FFAG’11 Applications of Compact Accelerators Hywel Owen

Cockcroft Institute/University of Manchester Cyclotrons

PSI Cyclotron 590 MeV 2.2 mA, 1.3 MW

Scaling FFAGs

1950/60s: Models 2000s: Models (Swept-frequency RF)

Kyoto Proton FFAGs

F. T. Cole, R.O. Haxby, Rev. Sci. Inst. 28(6), 403 (1957)

The Internal Initiator (INI)

Concentric foils of Po-210, Au-197 and Be-9 - Mixed under strong compression - (Munroe shaped charge) The External Neutron Initiator


Operation Teapot, ‘Tesla’ was the first test of an ENI

Only has to work once, but reliably, and with the correct timing! D-D and D-T Neutron Generators

Q=3.27 MeV ~2.5 MeV , 3-5 MeV accelerator Q=17.590 MeV ~14.1 MeV neutrons, 100 kV accelerator • Many different variants, but all involve gaseous being accelerated to strike a hydride target • Typical voltages are ~100-150 kV, giving c. 10^9 neutrons/s into 4π • Target is e.g. Deuteride coated onto a Ag, Cu or Mo substrate • Good method of making monochromatic, pulsed neutrons • All design suffer from relatively poor lifetime (1000-10000 hours operation) • Tritium systems have to be handled carefully because of radiological leakage (1- 2 Ci of Tritium) • Be aware of ‘kinematical collimation’ Application: Borehole Logging

• By measuring difference between eletrical and neutron porosity measurements, can tell if hydrogen-containing material around the logger is hydrocarbon or water – Oil prospecting • borehole logging looks for prompt fission using auxiliary detector, e.g. gamma rays. • Complementary to other borehole techniques, e.g. gamma spectroscopy The ‘Betatron Bomb’

Operation Tumbler-Snapper ‘George’ used a electron betatron to generate X-rays to induce

Advantage of the betatron is the faster rise-time of the initiating pulse.

No public information about energies, but need about 15 MeV X-rays for photofission in the -239 pit; can be done with c. 2.5 MeV

‘George’ Detonation Early Kerst Betatrons

25 MeV

2.3 MeV? 300 MeV Phys. Rev. 58, 841–841 (1940) RFQ

• Increased energy allows greater yield but with larger size/cost • or deuterons accelerated

• Variety of targets possible

– Pressurised D2 gas – Applications of neutrons

• Activation prompt gamma – Ore-grading/sorting • Direct radiography – Imaging of mechanical parts for ageing – Imaging of hidden objects (e.g. smuggling) – Imaging of dense materials (e.g. AWE) • Prompt fission detection – SNM detection • Differential scattering – Low-Z materials detection, e.g. explosives

Application of neutron methods

• A great deal of commercial/govt. interest

• Large number of neutron techniques

• Limitations – Technically-available flux – Size and shielding required – Activation issues – Dose to possible scanned people – Detector cost limits (HPGe is expensive)

• Commercial take-up so far limited Application: Explosives detection with neutrons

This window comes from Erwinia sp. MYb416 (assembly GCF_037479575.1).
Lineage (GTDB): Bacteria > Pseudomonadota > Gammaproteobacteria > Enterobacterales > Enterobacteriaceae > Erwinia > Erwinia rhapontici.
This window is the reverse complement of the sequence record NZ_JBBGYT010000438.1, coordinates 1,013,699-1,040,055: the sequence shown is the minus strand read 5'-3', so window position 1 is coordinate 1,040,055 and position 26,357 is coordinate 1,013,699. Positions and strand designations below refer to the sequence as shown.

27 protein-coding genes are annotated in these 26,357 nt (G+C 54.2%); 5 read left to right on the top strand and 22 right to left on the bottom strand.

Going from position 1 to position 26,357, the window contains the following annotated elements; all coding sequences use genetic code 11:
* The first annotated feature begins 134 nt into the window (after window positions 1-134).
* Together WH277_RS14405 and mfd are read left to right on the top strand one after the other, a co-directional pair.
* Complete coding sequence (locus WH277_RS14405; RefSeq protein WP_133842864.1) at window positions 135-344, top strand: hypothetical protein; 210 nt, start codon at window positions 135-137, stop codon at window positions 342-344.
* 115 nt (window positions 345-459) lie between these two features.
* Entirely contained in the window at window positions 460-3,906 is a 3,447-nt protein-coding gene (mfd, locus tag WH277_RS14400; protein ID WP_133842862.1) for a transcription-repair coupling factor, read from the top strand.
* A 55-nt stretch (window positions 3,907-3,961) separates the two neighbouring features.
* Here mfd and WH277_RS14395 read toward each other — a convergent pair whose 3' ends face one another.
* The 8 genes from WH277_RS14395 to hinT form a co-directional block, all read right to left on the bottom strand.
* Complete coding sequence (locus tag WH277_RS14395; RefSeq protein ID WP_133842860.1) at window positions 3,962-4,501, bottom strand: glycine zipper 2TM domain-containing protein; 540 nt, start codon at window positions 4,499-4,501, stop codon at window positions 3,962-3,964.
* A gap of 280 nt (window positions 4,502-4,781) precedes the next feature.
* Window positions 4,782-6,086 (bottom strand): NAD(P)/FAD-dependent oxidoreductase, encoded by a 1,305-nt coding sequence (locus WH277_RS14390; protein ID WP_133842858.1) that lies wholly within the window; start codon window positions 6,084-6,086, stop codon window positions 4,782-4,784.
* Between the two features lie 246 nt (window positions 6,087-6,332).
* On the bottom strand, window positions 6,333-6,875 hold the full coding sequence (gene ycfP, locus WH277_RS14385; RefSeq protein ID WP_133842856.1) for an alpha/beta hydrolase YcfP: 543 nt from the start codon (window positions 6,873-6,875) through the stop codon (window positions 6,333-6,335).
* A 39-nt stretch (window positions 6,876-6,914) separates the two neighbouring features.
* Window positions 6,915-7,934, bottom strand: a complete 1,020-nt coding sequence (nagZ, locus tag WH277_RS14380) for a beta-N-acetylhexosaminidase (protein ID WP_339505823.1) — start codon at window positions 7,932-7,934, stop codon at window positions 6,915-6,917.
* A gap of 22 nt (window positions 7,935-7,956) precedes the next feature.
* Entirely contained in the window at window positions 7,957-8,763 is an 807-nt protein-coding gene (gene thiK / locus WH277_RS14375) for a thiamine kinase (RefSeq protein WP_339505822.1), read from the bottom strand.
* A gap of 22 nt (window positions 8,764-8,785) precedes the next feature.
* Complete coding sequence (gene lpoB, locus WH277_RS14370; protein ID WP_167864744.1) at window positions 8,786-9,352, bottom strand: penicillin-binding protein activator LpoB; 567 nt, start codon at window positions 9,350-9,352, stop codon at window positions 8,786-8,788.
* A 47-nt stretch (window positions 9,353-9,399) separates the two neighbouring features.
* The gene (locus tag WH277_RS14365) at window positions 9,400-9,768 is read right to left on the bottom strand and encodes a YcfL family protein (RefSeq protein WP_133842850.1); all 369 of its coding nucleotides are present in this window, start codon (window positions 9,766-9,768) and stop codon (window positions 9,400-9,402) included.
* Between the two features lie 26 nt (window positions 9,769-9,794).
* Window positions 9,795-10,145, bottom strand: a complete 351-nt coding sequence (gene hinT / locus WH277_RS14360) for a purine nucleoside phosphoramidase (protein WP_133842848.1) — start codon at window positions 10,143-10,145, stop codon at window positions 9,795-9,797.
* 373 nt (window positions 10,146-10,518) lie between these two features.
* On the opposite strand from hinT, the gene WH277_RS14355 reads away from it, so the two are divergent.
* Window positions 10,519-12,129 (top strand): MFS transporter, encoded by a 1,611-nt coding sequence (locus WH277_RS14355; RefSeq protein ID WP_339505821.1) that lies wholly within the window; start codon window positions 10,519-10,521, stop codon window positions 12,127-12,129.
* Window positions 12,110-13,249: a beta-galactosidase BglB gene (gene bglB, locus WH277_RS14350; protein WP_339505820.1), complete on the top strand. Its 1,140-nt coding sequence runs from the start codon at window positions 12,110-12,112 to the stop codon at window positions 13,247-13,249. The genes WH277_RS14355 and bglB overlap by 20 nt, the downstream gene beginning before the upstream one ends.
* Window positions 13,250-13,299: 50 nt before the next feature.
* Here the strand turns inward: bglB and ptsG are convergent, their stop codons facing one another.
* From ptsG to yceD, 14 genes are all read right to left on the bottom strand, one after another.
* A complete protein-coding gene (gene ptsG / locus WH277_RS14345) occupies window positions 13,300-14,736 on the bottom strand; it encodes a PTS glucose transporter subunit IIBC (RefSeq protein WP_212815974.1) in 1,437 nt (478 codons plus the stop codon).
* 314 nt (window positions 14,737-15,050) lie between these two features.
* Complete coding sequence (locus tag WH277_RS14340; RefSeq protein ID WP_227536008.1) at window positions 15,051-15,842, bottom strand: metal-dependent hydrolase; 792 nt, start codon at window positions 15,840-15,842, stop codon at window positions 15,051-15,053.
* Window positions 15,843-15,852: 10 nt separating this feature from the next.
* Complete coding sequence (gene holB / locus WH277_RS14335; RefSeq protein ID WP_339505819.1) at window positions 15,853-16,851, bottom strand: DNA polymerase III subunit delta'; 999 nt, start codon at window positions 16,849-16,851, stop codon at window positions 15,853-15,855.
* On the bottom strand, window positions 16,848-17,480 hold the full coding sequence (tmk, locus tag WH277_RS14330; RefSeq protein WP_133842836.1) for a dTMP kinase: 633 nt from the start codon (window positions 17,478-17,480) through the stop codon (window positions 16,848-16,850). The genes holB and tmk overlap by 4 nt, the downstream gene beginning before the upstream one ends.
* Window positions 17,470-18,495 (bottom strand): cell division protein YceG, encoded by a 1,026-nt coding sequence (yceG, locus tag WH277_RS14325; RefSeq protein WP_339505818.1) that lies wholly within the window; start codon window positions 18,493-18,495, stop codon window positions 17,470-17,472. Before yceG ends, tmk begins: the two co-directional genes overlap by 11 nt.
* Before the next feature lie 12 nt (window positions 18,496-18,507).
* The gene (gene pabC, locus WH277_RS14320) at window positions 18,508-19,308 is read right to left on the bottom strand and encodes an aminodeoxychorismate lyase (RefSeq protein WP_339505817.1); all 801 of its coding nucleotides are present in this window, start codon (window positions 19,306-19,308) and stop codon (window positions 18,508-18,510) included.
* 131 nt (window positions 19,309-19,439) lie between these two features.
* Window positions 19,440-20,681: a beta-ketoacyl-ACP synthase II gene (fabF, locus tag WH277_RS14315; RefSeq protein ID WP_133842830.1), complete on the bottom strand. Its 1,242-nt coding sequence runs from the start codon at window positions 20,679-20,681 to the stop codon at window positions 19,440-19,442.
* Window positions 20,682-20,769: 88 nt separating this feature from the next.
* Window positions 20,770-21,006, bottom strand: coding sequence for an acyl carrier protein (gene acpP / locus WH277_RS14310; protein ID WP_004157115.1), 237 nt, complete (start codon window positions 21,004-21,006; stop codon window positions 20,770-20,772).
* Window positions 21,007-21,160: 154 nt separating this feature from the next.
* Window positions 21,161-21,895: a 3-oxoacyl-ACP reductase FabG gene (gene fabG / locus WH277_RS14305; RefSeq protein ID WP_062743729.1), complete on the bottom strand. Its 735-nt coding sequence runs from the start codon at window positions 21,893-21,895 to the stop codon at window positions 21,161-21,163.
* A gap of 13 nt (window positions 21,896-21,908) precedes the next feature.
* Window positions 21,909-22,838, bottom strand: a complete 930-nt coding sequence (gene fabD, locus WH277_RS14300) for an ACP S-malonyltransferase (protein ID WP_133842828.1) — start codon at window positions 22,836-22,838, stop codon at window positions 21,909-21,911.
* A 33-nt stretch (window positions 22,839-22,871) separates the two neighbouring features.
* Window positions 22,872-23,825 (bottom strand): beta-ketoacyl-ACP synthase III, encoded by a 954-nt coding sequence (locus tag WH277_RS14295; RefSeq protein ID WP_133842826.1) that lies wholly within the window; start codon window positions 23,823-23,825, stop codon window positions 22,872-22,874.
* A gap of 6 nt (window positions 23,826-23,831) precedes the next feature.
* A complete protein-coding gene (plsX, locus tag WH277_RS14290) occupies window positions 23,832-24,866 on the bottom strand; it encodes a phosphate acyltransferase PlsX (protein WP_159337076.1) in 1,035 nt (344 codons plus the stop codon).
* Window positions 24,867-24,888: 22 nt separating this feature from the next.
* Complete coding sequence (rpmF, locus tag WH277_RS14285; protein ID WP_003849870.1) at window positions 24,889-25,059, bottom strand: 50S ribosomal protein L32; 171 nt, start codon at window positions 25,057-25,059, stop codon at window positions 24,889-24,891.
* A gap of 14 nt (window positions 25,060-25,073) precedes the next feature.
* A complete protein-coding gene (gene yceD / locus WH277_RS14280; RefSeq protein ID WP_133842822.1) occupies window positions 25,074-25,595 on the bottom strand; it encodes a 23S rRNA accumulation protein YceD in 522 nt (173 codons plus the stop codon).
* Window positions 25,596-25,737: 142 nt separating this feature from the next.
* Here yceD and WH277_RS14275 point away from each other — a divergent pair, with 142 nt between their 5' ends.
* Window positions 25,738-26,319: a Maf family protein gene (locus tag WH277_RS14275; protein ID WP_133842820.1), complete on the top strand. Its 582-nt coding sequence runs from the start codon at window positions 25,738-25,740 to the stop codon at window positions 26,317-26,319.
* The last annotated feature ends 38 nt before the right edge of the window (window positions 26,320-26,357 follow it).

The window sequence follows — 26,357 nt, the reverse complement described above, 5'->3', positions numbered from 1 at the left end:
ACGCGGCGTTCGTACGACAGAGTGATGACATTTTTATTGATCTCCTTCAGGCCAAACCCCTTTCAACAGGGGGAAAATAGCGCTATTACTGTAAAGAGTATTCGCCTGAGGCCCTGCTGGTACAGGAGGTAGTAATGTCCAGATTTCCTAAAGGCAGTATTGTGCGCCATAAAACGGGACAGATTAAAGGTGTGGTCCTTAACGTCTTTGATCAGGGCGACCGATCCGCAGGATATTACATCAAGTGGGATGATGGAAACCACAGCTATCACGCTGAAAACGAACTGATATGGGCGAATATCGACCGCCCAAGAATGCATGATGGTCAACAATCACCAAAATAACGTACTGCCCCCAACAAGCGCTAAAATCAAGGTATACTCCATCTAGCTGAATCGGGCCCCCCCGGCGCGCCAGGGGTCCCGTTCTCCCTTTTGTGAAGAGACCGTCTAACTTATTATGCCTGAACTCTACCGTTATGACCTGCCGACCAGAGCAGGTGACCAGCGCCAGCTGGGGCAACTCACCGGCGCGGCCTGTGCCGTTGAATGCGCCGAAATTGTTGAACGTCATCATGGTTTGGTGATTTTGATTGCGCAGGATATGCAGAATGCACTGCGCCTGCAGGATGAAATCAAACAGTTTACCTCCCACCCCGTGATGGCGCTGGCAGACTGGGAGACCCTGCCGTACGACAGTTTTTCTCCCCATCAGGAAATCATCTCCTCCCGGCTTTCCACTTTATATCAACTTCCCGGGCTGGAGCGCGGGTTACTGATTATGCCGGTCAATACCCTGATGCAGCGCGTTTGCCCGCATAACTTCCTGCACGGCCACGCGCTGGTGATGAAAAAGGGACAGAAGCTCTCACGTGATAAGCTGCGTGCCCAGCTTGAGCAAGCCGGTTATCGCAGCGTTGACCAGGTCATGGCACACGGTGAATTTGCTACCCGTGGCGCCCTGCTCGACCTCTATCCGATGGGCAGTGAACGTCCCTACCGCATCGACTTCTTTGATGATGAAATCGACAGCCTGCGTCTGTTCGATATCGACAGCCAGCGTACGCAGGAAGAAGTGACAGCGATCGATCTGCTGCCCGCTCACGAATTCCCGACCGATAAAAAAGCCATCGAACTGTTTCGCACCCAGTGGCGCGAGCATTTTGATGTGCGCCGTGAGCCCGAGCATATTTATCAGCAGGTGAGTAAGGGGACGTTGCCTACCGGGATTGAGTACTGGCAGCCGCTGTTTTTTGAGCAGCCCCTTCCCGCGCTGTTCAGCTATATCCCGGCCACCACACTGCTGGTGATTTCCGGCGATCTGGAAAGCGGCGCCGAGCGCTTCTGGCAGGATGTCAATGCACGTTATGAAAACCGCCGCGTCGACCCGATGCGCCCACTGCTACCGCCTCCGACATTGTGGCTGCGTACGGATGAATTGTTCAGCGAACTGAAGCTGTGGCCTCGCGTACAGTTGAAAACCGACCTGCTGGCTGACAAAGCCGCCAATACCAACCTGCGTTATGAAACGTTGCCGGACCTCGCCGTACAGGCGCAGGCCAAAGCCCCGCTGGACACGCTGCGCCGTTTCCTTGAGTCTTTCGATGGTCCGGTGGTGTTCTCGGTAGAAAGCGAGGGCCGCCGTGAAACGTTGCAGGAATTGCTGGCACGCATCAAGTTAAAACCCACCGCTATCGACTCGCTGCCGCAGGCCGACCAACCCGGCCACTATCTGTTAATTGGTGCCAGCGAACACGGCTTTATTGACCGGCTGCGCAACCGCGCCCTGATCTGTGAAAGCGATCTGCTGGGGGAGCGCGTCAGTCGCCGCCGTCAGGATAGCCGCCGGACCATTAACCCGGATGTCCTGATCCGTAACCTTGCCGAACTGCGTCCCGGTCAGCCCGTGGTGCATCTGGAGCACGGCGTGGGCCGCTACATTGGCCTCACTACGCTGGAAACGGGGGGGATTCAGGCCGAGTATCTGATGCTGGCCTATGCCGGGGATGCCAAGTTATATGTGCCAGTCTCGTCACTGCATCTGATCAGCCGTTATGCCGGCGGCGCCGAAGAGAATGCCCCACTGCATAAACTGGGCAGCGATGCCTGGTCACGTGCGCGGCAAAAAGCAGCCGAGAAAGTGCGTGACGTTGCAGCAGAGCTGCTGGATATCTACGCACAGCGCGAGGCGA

See e.g. Buffler, Radiation Physics and Chemistry 71 (2004) 853–861 Low-Z Target Systems

• Many low-Z reactions are possible • Inverse kinematic reactions are possible (i.e. heavy onto light target) to improve kinematic collimation – But ion sources and accelerators are more complex; research machines only

• Will only look here at X(p,n)Y reactions Thresholds for Different Reactions

Kononov, Nuclear Instruments and Methods in Physics Research A 564 (2006) 525–531 • 1.7 MeV reaction threshold • Solid or liquid lithium target • Example: 3 MeV proton ‘dynamitron’ (electrostatic machine) • Useful flux of neutrons requires large currents – 10^12 n/s requires 1 mA – Liquid targets, complex cooling • Arrangement of neutron moderator/absorber modifies spectrum to peak at optimum energy for BNCT, 4 eV to 40 keV – Boron Therapy Boron Neutron Capture Therapy Boron Neutron Capture Therapy with Reactors Beryllium Targets

• Similar to Lithium targets • Advantage over at low energy

Applied Radiation and 67 (2009) S258–S261 BNCT with FFAG-ERIT

• Elegant method – multiple passes through thin Be target – Increased yield, lower required current, better neutron spectrum • FFAG needed due to large equilibrium size between scattering excitation protons and damping from re-acceleration

e.g. Mori et al., PAC’09 • Thick target Be using 30 MeV protons • Moderator block shapes neutron spectrum for efficient n-capture • Used for commercial niche production (e.g. brachytherapy)

Nuclear Instruments and Methods in Physics Research A 601 (2009) 223–228 Low-Energy Spallation and Target Power

197 MeV protons on Pb 230 MeV protons on W (10 cm diameter)

Owen et al, Annals of Nuclear Energy, 2011 Application: n-Capture Isotope Production -99m (Mo-99/Tc-99m/Tc-99)

143 keV

Tc-99m isomerism Seaborg and Segrè, Phys. Rev. 54(9), 772 Seaborg and Segrè, Phys. Rev. 55(9), 808

Tl-201 (made with a cyclotron, t1/2~3d) emits at 80 keV (through ) which is not as good for imaging 235U fission Technetium Generators Typical Mo-99 specific activity 3000 Ci/gm (0.6%)